NEW YORK (AdAge.com) -- This week five young U.S. Hispanics, clad in Levi's new Work Wear line, are starting a journey along the Pan-American Highway from Alaska to Argentina that will end in a 10-week reality show on Discovery en Español. The promotion is Levi's biggest effort yet in the Hispanic market.
Marketers across product categories consistently say their greatest challenge in targeting Hispanic consumers is reaching the elusive young bicultural Latino market. Levi's is no exception.
"The heart of our brand is about pioneering," said Doug Sweeny, VP of Levi's brand marketing. "We found that idea really connected with this audience."
The series, called "Norte a Sur: Una Ruta, 5 Experiencias" ("North to South: One Route, 5 Experiences"), will include stops in 10 different cities where the five travelers will pitch in on work projects involving the arts.
"What's nuevo pionero for young Latinos?" said Elizabeth Fauerso, executive director of strategic planning at Dieste, Levi's Hispanic agency. "It's a literal and metaphorical journey from north to south."
Along the way, Levi's will be taking advantage of research findings that young Hispanics are even more likely to have smartphones, blogs, and be active users of social media than their general market counterparts.
"Something cool is that now they're using technology and social networks to excavate into their past and cultural identity," Ms. Fauerso said. "They have a stream of salsa music from the 1970s on their Facebook page."
Although the TV series won't air until late September, the Levi's-branded website (www.norteasur5enruta.com) went live this week, and the five travelers, armed with iPhones, are posting updates to the site and their own Facebook pages throughout their journeys to seed growth and build a community of fans before the show's debut.
The TV show will be in Spanish, but the online component is likely to be a fluid mix of Spanish, English and Spanglish, one of the big advantages of digital media in Hispanic marketing.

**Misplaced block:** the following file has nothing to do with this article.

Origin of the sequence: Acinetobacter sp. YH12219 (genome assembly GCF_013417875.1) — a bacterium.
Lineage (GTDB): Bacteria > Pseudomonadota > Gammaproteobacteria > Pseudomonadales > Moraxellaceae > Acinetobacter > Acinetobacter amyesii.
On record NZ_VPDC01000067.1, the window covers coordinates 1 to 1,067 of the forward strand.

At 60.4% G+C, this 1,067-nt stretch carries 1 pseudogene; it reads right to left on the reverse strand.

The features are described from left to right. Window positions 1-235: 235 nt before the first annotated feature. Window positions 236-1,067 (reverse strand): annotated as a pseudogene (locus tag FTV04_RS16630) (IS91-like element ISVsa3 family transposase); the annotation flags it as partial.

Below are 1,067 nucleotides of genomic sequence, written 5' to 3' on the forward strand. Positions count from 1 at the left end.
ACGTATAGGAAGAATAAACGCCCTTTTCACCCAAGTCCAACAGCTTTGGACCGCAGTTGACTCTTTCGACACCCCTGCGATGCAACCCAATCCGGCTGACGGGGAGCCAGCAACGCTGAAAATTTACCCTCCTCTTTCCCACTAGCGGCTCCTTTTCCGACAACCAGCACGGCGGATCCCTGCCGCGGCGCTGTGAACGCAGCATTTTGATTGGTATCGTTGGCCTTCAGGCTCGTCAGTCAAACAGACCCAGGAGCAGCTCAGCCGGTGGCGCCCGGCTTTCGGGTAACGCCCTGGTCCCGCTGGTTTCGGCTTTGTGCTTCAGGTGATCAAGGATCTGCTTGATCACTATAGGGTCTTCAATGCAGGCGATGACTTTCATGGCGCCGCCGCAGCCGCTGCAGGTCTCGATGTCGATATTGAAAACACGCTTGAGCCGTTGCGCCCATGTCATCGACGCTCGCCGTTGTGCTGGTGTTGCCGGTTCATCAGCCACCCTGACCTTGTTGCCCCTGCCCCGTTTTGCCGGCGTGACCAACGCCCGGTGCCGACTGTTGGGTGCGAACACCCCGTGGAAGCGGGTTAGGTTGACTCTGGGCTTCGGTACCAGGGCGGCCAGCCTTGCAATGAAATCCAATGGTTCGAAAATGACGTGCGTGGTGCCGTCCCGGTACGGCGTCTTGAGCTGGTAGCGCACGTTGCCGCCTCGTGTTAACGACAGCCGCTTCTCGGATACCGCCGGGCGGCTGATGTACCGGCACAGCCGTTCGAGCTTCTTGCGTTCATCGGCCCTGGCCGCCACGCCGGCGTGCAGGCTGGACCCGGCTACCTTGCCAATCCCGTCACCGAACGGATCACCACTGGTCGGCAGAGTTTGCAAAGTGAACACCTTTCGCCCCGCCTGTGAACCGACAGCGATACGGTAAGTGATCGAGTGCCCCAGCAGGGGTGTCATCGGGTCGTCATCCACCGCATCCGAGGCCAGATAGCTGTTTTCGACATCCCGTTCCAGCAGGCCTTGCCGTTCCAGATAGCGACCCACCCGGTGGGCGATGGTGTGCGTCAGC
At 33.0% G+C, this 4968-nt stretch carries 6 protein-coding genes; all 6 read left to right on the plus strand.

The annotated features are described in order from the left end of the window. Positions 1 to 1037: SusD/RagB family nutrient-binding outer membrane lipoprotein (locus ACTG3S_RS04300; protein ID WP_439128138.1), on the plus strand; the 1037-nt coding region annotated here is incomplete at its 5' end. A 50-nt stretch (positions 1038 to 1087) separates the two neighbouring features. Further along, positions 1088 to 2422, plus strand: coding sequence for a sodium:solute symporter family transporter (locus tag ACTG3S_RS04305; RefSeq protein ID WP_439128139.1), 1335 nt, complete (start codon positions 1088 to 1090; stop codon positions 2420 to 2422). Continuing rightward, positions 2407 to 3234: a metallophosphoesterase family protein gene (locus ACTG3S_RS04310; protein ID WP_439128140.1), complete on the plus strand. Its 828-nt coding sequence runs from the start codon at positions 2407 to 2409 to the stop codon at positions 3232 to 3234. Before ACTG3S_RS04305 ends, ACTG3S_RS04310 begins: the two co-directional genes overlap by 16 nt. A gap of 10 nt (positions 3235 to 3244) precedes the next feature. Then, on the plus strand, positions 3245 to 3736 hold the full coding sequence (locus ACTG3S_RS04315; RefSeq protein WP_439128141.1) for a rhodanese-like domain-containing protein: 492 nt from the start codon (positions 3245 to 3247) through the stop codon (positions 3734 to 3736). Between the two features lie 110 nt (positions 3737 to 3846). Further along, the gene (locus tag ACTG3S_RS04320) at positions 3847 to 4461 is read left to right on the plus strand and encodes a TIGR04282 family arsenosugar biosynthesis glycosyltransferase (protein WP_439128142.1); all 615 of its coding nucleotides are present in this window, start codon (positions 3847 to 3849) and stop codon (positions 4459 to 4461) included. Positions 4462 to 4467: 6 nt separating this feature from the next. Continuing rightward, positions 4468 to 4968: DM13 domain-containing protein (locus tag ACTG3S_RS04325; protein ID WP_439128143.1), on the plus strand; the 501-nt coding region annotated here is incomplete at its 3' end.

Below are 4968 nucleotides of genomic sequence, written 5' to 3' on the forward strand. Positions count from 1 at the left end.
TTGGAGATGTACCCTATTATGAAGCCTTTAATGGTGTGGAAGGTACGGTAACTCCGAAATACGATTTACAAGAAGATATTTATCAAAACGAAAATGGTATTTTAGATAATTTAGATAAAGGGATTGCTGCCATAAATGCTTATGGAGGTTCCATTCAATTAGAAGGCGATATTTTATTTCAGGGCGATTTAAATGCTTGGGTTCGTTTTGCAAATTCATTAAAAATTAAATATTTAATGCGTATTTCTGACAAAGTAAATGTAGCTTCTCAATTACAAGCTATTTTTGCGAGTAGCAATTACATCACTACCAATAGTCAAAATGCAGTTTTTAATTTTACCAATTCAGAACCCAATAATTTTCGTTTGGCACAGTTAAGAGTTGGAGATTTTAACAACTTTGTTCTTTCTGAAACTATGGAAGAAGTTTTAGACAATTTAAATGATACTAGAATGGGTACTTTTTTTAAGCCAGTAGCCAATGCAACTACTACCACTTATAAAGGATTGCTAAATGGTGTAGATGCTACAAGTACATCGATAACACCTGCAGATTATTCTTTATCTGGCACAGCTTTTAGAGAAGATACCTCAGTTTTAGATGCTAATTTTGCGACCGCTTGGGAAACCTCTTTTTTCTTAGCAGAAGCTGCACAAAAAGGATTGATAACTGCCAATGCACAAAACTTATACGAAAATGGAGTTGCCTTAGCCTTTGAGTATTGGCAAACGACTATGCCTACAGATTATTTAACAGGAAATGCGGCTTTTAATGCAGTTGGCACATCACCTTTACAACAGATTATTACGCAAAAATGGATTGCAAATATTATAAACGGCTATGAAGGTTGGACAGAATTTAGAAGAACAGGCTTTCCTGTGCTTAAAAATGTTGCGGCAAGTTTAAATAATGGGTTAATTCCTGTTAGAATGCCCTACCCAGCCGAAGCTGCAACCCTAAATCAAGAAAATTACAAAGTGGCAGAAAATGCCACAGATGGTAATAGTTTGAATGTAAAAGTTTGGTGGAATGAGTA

To recruit young people interested in "the trip of a lifetime," Discovery put the word out through cable spots, Facebook and Hispanic influencers. The final five -- three men and two women whose interests range from hip-hop to social causes -- are aged 20 to 24 and include an aspiring male fashion designer originally from Mazatlan, Mexico; a female art major from Puerto Rico; a singer/songwriter in Florida, a journalist from Dallas; and a Mexican-American photographer.
The journey and reality show are part of Levi's broader "Go Forth" Ready to Work marketing campaign breaking this summer and fall. Levi's has been using the "Go Forth" tagline in ads by Wieden & Kennedy, some of which Dieste has adapted into Spanish. For the new Work Wear line, Levi's has set its general market campaign in the gritty town of Braddock, Pennsylvania as a new kind of frontier.
For the Hispanic effort, Dieste sent RFPs explaining the concept of Work Wear to a number of Spanish-language networks, and felt Discovery en Español understood the spirit of the journey and could deliver both a broadcast and an online audience.
"Instead of buying a block of Univision or Telemundo programming, through Discovery we were able to insert our brand in the concept of Go Forth," Mr. Sweeny said.
At each of the 10 stops along the route, the five travelers will be filmed working on projects involving music, style, or design. In one stop in El Salvador, for instance, they'll help with projects at an incubator for young entrepreneurs from impoverished or at-risk backgrounds. Not coincidentally, there is a well-known surfing spot nearby for some scenic footage.
Before embarking on their journey, the five recruits visited a Levi's showroom in Los Angeles for full wardrobes from the new Work Wear line to wear on their travels.
"We tried to style them based on their personalities, not just throw the product on them, and they'll engage in real work," Mr. Sweeny said. "It's a physical manifestation of Go Forth."